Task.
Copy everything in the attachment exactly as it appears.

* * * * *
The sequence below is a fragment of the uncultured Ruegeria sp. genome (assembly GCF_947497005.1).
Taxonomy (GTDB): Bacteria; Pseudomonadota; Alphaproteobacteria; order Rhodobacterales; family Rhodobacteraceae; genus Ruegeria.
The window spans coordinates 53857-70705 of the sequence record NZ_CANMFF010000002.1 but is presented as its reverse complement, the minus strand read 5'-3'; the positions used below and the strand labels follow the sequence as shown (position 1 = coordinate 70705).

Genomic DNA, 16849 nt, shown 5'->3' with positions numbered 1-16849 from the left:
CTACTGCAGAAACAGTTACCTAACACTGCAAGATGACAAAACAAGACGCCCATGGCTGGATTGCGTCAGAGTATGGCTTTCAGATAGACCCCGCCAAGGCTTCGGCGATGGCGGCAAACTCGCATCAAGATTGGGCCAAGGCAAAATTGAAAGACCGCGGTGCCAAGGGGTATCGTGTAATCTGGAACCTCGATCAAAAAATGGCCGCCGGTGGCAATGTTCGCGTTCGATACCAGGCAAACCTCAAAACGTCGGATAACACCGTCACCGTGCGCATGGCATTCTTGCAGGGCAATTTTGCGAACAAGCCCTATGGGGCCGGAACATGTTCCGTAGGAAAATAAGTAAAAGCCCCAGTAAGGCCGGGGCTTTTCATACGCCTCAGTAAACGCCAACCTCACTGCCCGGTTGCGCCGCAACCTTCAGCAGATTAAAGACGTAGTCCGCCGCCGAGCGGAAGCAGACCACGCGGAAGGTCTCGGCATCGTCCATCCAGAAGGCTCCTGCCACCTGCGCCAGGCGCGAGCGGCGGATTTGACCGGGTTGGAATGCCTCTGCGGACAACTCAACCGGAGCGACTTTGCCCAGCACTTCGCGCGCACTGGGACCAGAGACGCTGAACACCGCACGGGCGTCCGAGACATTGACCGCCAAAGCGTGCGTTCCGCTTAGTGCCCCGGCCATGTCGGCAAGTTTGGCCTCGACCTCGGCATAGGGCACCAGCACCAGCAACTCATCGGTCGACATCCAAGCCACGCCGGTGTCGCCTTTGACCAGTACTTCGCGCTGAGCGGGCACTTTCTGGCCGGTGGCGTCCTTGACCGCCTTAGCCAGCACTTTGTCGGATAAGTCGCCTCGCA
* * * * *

The sequence below is a fragment of the uncultured Ruegeria sp. genome (assembly GCF_947497005.1).
Taxonomy (GTDB): Bacteria; Pseudomonadota; Alphaproteobacteria; order Rhodobacterales; family Rhodobacteraceae; genus Ruegeria.
The window spans coordinates 53857-70705 of the sequence record NZ_CANMFF010000002.1 but is presented as its reverse complement, the minus strand read 5'-3'; the positions used below and the strand labels follow the sequence as shown (position 1 = coordinate 70705).

Genomic DNA, 16849 nt, shown 5'->3' with positions numbered 1-16849 from the left:
CTACTGCAGAAACAGTTACCTAACACTGCAAGATGACAAAACAAGACGCCCATGGCTGGATTGCGTCAGAGTATGGCTTTCAGATAGACCCCGCCAAGGCTTCGGCGATGGCGGCAAACTCGCATCAAGATTGGGCCAAGGCAAAATTGAAAGACCGCGGTGCCAAGGGGTATCGTGTAATCTGGAACCTCGATCAAAAAATGGCCGCCGGTGGCAATGTTCGCGTTCGATACCAGGCAAACCTCAAAACGTCGGATAACACCGTCACCGTGCGCATGGCATTCTTGCAGGGCAATTTTGCGAACAAGCCCTATGGGGCCGGAACATGTTCCGTAGGAAAATAAGTAAAAGCCCCAGTAAGGCCGGGGCTTTTCATACGCCTCAGTAAACGCCAACCTCACTGCCCGGTTGCGCCGCAACCTTCAGCAGATTAAAGACGTAGTCCGCCGCCGAGCGGAAGCAGACCACGCGGAAGGTCTCGGCATCGTCCATCCAGAAGGCTCCTGCCACCTGCGCCAGGCGCGAGCGGCGGATTTGACCGGGTTGGAATGCCTCTGCGGACAACTCAACCGGAGCGACTTTGCCCAGCACTTCGCGCGCACTGGGACCAGAGACGCTGAACACCGCACGGGCGTCCGAGACATTGACCGCCAAAGCGTGCGTTCCGCTTAGTGCCCCGGCCATGTCGGCAAGTTTGGCCTCGACCTCGGCATAGGGCACCAGCACCAGCAACTCATCGGTCGACATCCAAGCCACGCCGGTGTCGCCTTTGACCAGTACTTCGCGCTGAGCGGGCACTTTCTGGCCGGTGGCGTCCTTGACCGCCTTAGCCAGCACTTTGTCGGATAAGTCGCCTCGCA